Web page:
Perfecting your images takes work. Today almost everyone owns a camera. And, yes, the process of taking a picture has become so simple that even a child can do it. But it takes a truly special vision to capture the world in a graphically brilliant manner in 1/500 of a second. So over the years I have picked up many photographic exercises that I regularly practice, and that I teach my students to keep them in good visual shape and make them better photographers. When I teach a creative workshop we of course go to fantastic locations but the workshops concentrate on techniques to polish your images. We will also do daily critiques to help you further refine your techniques. Here are a few of my favorites:
Triangles in the Corners
When we are attracted to a subject we tend to look towards the center of the viewfinder and rarely pay attention to the periphery. It is in the periphery where we find the things that detract from the image. It may be the branch sticking in, or a pattern of color. As an exercise when you are framing an image take your eyes and glance to the periphery in the viewfinder. Look for triangles being formed, and if you see them it is a good indication that you need to move in tighter on your subject. If you have a triangle in the corner of one of your images and want to determine if it adds to the photograph or detracts from it, cover up everything except the triangle. If the triangle is important, keep it in. More than likely, though, the triangle will be an area of black or white or a branch and by itself is anything but a good image. In this case crop the image and remove the triangles. Space is defined and determined by shapes and forms. Positive space is where shapes and forms exist; negative space is the empty space around shapes and forms. For images to have a sense of balance use positive and negative space to counter balance each other.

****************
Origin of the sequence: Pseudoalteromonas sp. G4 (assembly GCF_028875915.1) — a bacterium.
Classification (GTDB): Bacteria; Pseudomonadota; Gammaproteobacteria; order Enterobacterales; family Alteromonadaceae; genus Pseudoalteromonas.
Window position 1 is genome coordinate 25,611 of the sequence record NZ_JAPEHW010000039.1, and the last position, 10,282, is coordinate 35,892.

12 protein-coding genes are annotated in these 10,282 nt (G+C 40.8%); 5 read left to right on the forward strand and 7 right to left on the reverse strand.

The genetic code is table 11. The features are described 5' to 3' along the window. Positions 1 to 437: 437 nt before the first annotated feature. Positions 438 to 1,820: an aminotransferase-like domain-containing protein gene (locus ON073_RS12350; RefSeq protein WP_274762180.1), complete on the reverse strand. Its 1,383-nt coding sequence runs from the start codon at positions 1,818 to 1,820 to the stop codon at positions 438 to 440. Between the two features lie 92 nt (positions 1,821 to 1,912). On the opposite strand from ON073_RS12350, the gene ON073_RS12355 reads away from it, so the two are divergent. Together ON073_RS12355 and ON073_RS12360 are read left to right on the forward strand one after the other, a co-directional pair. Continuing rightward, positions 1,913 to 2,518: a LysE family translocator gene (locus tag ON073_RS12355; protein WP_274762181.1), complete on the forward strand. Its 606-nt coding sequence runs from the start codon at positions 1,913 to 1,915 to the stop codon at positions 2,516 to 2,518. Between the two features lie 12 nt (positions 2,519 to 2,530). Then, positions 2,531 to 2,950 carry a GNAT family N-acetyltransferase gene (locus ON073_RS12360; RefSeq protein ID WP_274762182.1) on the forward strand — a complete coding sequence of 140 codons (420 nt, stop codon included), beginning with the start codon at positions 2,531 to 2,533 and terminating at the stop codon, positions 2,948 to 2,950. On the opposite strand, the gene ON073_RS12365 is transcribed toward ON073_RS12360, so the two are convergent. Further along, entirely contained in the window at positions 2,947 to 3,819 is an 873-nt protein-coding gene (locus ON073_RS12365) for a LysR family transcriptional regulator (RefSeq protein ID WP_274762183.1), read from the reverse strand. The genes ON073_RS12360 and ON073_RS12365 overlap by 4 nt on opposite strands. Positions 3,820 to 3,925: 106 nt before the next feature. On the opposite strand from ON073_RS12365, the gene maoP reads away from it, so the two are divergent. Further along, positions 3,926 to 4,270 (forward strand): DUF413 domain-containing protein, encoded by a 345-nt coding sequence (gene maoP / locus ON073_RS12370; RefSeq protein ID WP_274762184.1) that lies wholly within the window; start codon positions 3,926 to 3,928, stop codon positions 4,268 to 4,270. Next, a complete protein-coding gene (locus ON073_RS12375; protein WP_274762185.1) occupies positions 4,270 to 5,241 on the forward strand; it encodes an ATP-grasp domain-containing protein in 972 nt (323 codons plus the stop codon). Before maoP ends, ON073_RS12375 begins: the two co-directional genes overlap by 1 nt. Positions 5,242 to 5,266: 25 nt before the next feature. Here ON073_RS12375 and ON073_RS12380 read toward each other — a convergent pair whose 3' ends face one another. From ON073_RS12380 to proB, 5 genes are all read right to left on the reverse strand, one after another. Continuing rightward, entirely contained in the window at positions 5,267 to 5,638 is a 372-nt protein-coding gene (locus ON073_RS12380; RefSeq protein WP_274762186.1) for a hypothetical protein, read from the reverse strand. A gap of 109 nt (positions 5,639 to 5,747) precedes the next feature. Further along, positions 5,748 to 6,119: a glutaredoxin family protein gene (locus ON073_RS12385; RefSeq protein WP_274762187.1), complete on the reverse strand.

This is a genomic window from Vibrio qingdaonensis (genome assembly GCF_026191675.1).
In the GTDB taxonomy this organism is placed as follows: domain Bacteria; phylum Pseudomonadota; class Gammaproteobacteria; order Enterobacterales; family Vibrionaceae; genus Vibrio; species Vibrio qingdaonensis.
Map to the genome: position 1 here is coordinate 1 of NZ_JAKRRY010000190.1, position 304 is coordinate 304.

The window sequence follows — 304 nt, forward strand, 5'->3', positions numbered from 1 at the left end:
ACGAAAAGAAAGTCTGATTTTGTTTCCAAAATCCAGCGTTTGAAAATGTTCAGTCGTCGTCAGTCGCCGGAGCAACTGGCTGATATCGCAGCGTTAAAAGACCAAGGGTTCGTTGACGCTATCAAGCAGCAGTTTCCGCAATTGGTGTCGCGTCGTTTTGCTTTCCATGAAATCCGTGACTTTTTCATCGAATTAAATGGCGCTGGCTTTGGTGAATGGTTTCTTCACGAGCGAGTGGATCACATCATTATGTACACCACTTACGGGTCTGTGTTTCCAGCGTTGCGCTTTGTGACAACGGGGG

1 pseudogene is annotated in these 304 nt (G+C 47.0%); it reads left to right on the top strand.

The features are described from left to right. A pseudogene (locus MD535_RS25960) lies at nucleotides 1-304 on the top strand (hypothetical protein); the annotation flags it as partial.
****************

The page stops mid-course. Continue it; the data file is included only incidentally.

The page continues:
Shadows and light create drama and far too many photographers think that shadows ruin an image. Try creating images using shadows and making the shadows darker or lighter than they appear to the eye by controlling the exposure. Doing so can help truly create dramatic images. Without shadows, a subject has no form, or texture and appears flat. Shadows don’t have to be dominant and harsh to achieve the effects of form, and texture. They can be soft, to show the most delicate light, shape and form. Generally, harsh, black shadows cause problems especially in reproduction because of loss of detail but from a compositional standpoint, black shadows can be very useful in balancing a scene and directing attention to the point of interest. Harsh shadows can also be excellent for emphasizing texture and form, for creating interesting patterns, and for directing attention.
We will study many creative exercises to enhance creativity. Learn more in one of our week long creative workshops: